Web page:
- The penalty for talking on the mobile phone while driving has been increased to Rs 5,000, which was previously Rs 1,000.
- The compensation to victims of road accidents under No-Fault Liability has been increased to Rs 10 lakh (previously Rs 50,000) in the case of death, and Rs 5 lakh (previously Rs 25,000) in the case of grievous hurt. This removes the authority of the Central Government to determine the compensation.
- For hit-and-run accident cases, the compensation to the victims will be Rs 2 lakh in case of death, and Rs 50,000 for injury. Additionally, a Motor Vehicle Accident Fund will be set to provide compulsory insurance cover to all road users in India for certain types of accidents.
- The Ministry has further agreed to remove the cap on third party liability of insurance firms, as per the recommendations of the Parliamentary Standing Committee. The initial proposal included a cap on the insurers’ liability to a maximum compensation payment of Rs 10 lakh for death and Rs 5 lakh for injury.
- Furthermore, a penalty of ₹10,000 has been introduced for ‘not providing way for emergency vehicles’.
- In order to smoothen the process of registration and licensing, the bill proposes to create a National Register for Driving Licence and a National Register for Vehicle registration through “Vahan” and “Sarathi” platforms.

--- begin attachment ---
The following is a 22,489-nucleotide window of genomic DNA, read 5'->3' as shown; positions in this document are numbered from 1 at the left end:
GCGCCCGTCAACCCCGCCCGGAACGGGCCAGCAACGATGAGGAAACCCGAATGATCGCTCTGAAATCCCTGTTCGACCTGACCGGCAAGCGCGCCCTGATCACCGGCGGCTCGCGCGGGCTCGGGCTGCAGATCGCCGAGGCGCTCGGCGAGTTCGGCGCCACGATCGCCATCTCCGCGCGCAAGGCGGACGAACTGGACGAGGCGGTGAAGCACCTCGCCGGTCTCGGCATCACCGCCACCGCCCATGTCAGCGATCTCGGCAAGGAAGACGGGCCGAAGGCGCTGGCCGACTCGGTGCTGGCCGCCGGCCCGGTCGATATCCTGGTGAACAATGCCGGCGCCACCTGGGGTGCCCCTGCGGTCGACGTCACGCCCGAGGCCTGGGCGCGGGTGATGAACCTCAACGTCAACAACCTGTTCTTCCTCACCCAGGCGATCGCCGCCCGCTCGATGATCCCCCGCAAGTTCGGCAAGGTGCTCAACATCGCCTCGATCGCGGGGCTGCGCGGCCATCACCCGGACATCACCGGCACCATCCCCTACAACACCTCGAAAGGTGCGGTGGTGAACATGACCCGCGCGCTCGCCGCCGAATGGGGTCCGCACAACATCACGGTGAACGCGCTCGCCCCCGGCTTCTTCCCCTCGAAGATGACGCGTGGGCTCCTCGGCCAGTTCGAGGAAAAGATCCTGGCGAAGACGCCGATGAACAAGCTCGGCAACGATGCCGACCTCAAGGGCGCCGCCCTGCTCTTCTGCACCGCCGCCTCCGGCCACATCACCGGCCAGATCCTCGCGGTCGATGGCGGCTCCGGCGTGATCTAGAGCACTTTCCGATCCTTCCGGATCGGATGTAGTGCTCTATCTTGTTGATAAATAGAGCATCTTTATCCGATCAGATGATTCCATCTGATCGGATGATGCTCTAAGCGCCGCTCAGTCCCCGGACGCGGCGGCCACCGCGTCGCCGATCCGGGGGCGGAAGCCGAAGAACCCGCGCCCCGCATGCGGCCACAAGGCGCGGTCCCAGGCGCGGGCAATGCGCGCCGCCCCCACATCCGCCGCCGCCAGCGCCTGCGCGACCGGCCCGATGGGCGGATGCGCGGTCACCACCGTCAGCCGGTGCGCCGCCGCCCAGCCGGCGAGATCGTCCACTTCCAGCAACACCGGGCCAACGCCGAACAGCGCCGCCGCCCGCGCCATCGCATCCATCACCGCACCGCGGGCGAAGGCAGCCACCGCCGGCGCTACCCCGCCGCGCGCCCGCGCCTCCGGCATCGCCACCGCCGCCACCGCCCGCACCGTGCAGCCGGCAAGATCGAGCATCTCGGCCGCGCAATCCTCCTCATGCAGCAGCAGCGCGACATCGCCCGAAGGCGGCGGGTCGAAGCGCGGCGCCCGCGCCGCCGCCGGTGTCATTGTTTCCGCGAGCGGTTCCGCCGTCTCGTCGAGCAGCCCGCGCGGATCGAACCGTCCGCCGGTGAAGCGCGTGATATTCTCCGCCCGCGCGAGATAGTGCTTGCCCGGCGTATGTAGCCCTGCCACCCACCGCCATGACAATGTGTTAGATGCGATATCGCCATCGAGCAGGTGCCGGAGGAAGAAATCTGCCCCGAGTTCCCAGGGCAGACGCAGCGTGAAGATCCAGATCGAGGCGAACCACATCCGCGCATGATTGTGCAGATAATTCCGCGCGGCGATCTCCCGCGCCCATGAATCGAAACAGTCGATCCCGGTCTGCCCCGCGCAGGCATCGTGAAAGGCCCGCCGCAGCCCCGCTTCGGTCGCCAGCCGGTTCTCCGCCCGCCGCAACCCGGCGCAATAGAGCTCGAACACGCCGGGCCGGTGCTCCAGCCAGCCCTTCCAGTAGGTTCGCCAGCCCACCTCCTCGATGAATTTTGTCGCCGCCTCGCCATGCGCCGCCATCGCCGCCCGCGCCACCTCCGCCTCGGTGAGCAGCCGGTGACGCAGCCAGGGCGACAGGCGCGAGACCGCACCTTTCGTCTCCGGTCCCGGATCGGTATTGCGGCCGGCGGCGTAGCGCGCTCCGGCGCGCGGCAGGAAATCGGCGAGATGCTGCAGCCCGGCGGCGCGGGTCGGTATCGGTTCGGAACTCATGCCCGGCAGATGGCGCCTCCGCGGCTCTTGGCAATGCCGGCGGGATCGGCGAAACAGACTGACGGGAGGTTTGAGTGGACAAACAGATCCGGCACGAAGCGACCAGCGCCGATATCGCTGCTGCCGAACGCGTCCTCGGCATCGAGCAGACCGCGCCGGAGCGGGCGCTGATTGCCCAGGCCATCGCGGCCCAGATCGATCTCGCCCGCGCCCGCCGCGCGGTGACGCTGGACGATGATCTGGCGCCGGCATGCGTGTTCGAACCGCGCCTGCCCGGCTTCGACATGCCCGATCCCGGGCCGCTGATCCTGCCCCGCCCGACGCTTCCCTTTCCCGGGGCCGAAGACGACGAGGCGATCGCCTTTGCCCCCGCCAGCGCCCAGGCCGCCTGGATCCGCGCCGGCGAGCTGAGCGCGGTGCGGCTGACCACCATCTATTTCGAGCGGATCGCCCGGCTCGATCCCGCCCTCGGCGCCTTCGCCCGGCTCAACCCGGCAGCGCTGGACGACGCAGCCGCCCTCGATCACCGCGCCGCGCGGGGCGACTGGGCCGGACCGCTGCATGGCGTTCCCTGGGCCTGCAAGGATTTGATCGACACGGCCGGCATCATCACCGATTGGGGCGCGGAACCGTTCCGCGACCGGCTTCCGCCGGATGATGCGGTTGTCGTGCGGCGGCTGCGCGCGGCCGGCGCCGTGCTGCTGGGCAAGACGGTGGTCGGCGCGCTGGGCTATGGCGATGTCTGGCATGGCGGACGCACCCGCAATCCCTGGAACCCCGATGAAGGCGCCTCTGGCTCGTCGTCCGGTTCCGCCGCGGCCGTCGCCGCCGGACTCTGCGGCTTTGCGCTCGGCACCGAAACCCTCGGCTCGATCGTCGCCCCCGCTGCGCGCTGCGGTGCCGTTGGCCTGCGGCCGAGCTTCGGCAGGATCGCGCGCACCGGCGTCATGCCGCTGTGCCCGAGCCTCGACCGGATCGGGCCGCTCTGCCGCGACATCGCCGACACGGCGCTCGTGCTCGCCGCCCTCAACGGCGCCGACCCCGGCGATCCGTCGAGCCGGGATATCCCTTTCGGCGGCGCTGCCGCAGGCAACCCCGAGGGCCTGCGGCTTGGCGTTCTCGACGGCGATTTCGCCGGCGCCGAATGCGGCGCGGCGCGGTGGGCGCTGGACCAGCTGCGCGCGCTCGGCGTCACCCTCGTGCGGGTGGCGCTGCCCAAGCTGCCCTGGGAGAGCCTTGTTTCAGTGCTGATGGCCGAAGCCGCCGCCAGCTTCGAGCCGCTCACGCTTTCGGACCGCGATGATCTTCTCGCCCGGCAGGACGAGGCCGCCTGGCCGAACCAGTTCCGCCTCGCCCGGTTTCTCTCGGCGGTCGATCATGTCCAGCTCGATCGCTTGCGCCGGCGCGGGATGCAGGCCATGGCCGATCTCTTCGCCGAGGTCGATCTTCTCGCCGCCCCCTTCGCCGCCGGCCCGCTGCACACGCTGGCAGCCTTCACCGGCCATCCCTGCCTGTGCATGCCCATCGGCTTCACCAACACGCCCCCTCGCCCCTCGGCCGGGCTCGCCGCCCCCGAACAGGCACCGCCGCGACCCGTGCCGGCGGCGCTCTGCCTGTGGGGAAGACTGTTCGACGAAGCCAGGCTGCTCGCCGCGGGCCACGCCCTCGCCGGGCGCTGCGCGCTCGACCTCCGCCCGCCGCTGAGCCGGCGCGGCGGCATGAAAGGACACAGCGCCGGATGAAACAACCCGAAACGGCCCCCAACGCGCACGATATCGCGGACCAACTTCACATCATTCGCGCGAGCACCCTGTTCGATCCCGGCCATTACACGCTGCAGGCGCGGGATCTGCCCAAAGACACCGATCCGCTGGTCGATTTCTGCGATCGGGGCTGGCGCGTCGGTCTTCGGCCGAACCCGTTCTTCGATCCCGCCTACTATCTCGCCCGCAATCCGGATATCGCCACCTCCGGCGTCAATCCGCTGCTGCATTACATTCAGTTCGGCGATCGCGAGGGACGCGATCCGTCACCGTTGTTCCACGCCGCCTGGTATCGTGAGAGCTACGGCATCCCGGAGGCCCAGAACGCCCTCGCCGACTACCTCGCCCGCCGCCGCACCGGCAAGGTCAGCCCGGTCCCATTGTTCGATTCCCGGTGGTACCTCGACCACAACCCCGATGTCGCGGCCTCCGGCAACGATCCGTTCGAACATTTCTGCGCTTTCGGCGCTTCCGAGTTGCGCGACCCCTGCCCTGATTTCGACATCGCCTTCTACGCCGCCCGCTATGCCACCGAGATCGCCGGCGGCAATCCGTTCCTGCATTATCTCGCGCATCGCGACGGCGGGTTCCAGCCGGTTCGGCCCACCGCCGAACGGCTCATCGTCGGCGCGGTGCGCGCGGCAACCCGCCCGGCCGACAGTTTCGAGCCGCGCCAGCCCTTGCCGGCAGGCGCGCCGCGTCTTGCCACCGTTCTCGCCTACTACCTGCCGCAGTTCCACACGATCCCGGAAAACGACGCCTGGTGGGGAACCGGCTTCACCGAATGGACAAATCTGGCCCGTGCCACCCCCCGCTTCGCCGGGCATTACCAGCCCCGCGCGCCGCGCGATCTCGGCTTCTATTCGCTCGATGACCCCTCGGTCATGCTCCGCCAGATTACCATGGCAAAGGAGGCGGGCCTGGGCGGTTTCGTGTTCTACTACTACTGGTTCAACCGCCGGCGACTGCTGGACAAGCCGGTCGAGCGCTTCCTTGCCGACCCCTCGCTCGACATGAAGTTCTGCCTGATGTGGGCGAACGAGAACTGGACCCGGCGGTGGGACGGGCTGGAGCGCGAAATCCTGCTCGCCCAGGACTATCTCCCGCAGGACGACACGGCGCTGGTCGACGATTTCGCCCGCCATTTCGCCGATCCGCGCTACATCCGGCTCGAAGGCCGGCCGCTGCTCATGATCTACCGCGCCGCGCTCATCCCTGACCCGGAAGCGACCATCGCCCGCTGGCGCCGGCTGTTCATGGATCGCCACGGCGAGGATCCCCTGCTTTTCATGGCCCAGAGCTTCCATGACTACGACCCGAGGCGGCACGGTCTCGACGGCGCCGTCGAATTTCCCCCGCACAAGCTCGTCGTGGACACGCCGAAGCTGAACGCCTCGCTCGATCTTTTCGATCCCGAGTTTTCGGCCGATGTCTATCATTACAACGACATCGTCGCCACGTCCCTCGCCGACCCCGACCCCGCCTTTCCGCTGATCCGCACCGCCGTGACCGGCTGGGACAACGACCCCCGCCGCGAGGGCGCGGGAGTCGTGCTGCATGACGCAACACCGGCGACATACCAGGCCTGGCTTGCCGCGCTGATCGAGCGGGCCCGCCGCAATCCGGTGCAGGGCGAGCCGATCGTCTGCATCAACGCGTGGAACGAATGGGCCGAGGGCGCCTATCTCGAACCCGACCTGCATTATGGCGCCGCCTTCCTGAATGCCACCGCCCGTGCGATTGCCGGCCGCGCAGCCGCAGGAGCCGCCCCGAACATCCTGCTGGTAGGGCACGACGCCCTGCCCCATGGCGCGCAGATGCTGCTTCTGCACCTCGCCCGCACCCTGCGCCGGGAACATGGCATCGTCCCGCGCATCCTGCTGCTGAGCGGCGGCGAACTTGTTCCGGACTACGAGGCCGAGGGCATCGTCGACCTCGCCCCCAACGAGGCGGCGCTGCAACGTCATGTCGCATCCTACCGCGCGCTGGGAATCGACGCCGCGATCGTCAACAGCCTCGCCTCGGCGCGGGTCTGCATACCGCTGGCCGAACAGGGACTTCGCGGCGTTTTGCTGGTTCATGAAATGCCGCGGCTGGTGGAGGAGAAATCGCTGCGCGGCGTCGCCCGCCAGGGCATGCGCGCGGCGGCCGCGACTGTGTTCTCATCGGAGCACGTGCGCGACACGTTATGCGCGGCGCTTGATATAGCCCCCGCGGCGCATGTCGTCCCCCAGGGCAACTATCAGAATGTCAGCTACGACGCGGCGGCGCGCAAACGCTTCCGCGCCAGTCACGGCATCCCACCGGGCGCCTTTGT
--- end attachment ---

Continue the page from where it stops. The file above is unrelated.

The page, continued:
- A maximum time limit of six months has been specified for an application of compensation to the Claims Tribunal with regard to road accidents.
- The bill provides for a National Road Safety Board to be developed by the Central Government through a notification. The board would offer advice to the Central and State Governments on all aspects of road safety and traffic management.
- It grants the State Governments power to specify a multiplier, not less than one and not greater than ten, to be applied to each fine under this Act and such modified fine.
- For faulty design, construction or poor maintenance of roads leading to accidents, the contractors, consultants and civic agencies will be held accountable.
- Alterations in vehicles have also been provided to enable them more suitable for differently-abled people.
The amended Act has provisioned the facilitation of services for delivery to citizens and transporters. The issue of driving licenses, including learner’s licence and vehicle registration, has been linked to Aadhaar. The vehicle registration has further been linked to authorised automobile dealers.